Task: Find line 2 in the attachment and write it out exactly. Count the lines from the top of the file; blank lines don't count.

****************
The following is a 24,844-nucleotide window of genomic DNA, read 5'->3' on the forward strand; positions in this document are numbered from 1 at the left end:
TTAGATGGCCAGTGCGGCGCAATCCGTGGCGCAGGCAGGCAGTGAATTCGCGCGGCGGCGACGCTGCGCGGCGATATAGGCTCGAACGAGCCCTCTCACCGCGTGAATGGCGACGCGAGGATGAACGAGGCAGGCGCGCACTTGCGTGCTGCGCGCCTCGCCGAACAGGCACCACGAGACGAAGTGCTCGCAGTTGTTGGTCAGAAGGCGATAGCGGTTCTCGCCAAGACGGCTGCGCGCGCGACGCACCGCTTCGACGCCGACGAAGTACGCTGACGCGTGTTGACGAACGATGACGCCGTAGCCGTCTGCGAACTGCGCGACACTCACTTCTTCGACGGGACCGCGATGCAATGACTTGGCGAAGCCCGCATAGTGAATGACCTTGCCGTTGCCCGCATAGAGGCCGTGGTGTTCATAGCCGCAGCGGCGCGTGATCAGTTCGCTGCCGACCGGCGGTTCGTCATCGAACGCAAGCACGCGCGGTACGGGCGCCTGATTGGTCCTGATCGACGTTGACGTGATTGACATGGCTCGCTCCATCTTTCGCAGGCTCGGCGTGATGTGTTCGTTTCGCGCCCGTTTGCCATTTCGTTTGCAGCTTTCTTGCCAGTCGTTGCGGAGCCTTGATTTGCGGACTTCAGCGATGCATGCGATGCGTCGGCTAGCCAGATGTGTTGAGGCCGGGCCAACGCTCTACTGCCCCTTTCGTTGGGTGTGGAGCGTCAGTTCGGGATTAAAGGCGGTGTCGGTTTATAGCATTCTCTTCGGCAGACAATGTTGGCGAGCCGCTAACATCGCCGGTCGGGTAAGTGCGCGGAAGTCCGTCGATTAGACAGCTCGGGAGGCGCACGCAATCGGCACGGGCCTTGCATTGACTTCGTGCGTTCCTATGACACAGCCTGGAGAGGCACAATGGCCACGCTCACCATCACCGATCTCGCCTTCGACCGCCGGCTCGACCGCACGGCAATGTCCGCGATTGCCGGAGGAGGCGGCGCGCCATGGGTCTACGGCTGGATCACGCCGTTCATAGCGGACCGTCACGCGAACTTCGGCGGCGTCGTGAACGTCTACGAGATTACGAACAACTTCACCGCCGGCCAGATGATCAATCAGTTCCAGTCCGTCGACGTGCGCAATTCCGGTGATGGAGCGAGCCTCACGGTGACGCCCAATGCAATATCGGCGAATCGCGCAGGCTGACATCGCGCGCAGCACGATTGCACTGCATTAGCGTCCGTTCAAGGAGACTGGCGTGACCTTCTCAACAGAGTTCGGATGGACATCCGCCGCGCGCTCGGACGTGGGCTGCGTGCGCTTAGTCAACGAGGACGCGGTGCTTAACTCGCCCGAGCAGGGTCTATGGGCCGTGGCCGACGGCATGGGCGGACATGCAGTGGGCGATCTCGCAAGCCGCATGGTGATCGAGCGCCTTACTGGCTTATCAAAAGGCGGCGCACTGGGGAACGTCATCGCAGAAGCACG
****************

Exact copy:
TTAGATGGCCAGTGCGGCGCAATCCGTGGCGCAGGCAGGCAGTGAATTCGCGCGGCGGCGACGCTGCGCGGCGATATAGGCTCGAACGAGCCCTCTCACCGCGTGAATGGCGACGCGAGGATGAACGAGGCAGGCGCGCACTTGCGTGCTGCGCGCCTCGCCGAACAGGCACCACGAGACGAAGTGCTCGCAGTTGTTGGTCAGAAGGCGATAGCGGTTCTCGCCAAGACGGCTGCGCGCGCGACGCACCGCTTCGACGCCGACGAAGTACGCTGACGCGTGTTGACGAACGATGACGCCGTAGCCGTCTGCGAACTGCGCGACACTCACTTCTTCGACGGGACCGCGATGCAATGACTTGGCGAAGCCCGCATAGTGAATGACCTTGCCGTTGCCCGCATAGAGGCCGTGGTGTTCATAGCCGCAGCGGCGCGTGATCAGTTCGCTGCCGACCGGCGGTTCGTCATCGAACGCAAGCACGCGCGGTACGGGCGCCTGATTGGTCCTGATCGACGTTGACGTGATTGACATGGCTCGCTCCATCTTTCGCAGGCTCGGCGTGATGTGTTCGTTTCGCGCCCGTTTGCCATTTCGTTTGCAGCTTTCTTGCCAGTCGTTGCGGAGCCTTGATTTGCGGACTTCAGCGATGCATGCGATGCGTCGGCTAGCCAGATGTGTTGAGGCCGGGCCAACGCTCTACTGCCCCTTTCGTTGGGTGTGGAGCGTCAGTTCGGGATTAAAGGCGGTGTCGGTTTATAGCATTCTCTTCGGCAGACAATGTTGGCGAGCCGCTAACATCGCCGGTCGGGTAAGTGCGCGGAAGTCCGTCGATTAGACAGCTCGGGAGGCGCACGCAATCGGCACGGGCCTTGCATTGACTTCGTGCGTTCCTATGACACAGCCTGGAGAGGCACAATGGCCACGCTCACCATCACCGATCTCGCCTTCGACCGCCGGCTCGACCGCACGGCAATGTCCGCGATTGCCGGAGGAGGCGGCGCGCCATGGGTCTACGGCTGGATCACGCCGTTCATAGCGGACCGTCACGCGAACTTCGGCGGCGTCGTGAACGTCTACGAGATTACGAACAACTTCACCGCCGGCCAGATGATCAATCAGTTCCAGTCCGTCGACGTGCGCAATTCCGGTGATGGAGCGAGCCTCACGGTGACGCCCAATGCAATATCGGCGAATCGCGCAGGCTGACATCGCGCGCAGCACGATTGCACTGCATTAGCGTCCGTTCAAGGAGACTGGCGTGACCTTCTCAACAGAGTTCGGATGGACATCCGCCGCGCGCTCGGACGTGGGCTGCGTGCGCTTAGTCAACGAGGACGCGGTGCTTAACTCGCCCGAGCAGGGTCTATGGGCCGTGGCCGACGGCATGGGCGGACATGCAGTGGGCGATCTCGCAAGCCGCATGGTGATCGAGCGCCTTACTGGCTTATCAAAAGGCGGCGCACTGGGGAACGTCATCGCAGAAGCACG